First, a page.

Presidents and NYC

Presidents Day

Presidents Day began as a celebration of George Washington the first U.S. president.  George Washington was the most admired figure in American history during the 1800’s and in 1870 his birthday was established as a federal holiday.  The Uniform Monday Holiday Act of 1968 shifted the celebration of several federal holidays from specific dates to designated Mondays.  Washington’s birthday would be moved to the third Monday of February and be known as Presidents Day, a day to celebrate all U.S. presidents.

Presidents and NYC

There are a number of sites around New York City connected with various U.S. presidents.  Here is a partial list to help you plan your Presidents day in NYC.

#1 George Washington:

  • Federal Hall – Wall Street, George Washington took his oath of office at this spot on April 30, 1789.
  • Paul’s Chapel – 209 Broadway – During his first term in office George Washington worshiped here regularly.

#16 Abraham Lincoln:

  • Cooper Union – East 8th street and Third Avenue – on February 27th 1860 Lincoln gave an address here which propelled him to the U.S. presidency.

#18 Ulysses S. Grant:

  • General Grant National Memorial – West 122nd street and Riverside Dr. The final resting place for Ulysses S. Grant and his wife, Julia.  It is the largest mausoleum in North America.

#21 Chester A. Arthur:

  • When president Garfield died in 1881, Arthur was sworn into office at his NYC home, 123 Lexington Avenue.

#26 Theodore Roosevelt:

  • Theodore Roosevelt Birthplace – 28 East 20th street the childhood home of the first U.S. president born in NYC.  (Because of Covid -19 restrictions this site is currently closed to the public.)

#32 Franklin D Roosevelt:

  • Roosevelt House – 47-49 East 65th Franklin, Eleanor, and their two small children moved into number 49 in 1908. It served as their home for 24 years.

#45 Donald J Trump:

  • Several buildings around the city bear his name most famously the Trump Tower on Fifth Ave.

Presidents Day Trivia

Presidents Day never falls on the actual birthday of any U.S. president.  George Washington, William Henry Harrison, Abraham Lincoln, and Ronald Reagan were all born in February but their birthdays fall either too early or too late to coincide with the third Monday of the month.


Remember, you can book a custom tour, presidential or otherwise with Dillinger’s New York.  Get more info here.


New Years Eve NYC

New Years Eve

Back in the 19th century, New Yorkers gathered downtown at Trinity Church to greet the new year.  At midnight the church bells would “ring out the old, ring in the new.”  But in 1904 the New Years Eve celebration would move uptown to the newly christened Times Square.

Times Square

In 1904 the New York Times had moved their headquarters up to 42nd street where Broadway and 7th avenue meet.  The area, known as Longacre Square, was renamed by the city for the paper. On December 31st of 1904 the Times held an all-day street festival to celebrate their new tower.  It culminated at midnight with a fireworks display, attended by over 200,000 people.   It was such a success that Times Square immediately became the “in” place in New York City to greet the New Year.  Concerned about fire safety the city banned the use of fireworks in 1907.  Looking for an alternative the Times borrowed another idea from downtown. Everyday at noon a metal ball would drop down a flagpole on the top of the western Union Building, the tallest building on lower Broadway.  This was so ships in the harbor could calibrate their chronometers to the local time.  The Times adopted this idea to signal the end of one year and the beginning of another.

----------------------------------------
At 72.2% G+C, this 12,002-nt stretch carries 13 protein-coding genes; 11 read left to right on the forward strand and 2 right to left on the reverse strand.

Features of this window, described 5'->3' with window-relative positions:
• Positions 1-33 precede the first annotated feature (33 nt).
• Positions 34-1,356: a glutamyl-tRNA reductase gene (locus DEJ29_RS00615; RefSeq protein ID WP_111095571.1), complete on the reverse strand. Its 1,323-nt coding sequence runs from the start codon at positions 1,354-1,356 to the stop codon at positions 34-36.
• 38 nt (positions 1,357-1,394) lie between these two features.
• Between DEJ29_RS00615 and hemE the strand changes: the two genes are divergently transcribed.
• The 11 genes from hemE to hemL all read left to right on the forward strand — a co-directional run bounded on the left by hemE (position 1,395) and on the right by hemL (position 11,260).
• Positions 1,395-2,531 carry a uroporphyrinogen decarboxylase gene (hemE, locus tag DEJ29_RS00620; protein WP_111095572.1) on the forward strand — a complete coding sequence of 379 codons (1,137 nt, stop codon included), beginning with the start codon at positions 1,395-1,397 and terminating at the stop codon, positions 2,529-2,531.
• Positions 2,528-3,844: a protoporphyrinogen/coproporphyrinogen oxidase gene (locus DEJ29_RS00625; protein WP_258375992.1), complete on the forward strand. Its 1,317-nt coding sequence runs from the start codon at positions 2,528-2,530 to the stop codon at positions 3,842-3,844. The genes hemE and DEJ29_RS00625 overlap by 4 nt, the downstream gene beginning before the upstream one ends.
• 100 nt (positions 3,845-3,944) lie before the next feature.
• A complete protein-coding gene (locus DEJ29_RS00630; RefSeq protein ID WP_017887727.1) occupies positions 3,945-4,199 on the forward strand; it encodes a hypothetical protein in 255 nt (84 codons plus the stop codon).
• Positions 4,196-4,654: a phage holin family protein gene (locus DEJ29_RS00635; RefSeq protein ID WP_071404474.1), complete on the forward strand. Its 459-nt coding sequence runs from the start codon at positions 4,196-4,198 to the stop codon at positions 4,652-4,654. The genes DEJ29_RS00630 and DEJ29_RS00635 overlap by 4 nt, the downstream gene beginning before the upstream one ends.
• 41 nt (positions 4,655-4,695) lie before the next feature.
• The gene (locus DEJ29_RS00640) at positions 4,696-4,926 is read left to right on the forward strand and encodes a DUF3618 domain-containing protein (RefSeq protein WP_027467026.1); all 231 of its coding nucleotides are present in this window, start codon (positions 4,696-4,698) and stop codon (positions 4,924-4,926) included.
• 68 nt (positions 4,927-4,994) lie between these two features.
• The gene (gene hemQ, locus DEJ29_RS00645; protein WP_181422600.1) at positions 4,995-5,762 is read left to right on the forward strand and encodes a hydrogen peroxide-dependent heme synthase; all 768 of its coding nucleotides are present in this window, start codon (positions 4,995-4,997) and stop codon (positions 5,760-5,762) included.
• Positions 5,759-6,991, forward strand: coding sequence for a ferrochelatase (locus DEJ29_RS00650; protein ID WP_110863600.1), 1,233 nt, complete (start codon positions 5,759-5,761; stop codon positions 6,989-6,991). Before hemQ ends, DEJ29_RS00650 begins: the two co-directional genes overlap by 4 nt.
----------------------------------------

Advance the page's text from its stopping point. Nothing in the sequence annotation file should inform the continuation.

New Years Eve 2020

Since 1907 the New Years Eve ball has dropped every year, except for 1942 and 1943 when the ceremony was suspended due to wartime “dimouts.”

There have been seven different versions of the ball over the years.  The first one, in 1907, was 5 feet in diameter.  Made of wood and iron and covered with 100 25-watt light bulbs.  Today’s ball is 12 feet in diameter and  has 2,688 Waterford Crystal triangles illuminated by 32,256 LEDs.

In normal times hundreds of thousands of people gather in Times Square and wait for hours to witness, first hand, the famous ball drop.  Because of Covid-19 restrictions the ball drop will not be open to the public this year. Instead we will come together virtually to celebrate new beginnings as we say good-bye to 2020.

Mobile Streaming available at:

And on social media at:

Here’s to a happy, healthy, and, successful 2021 for all!

Related items:

See our Youtube story on Times Square

Check out our Times Square/Broadway tour.



We welcome you to contact us for more information
about any of our products or services.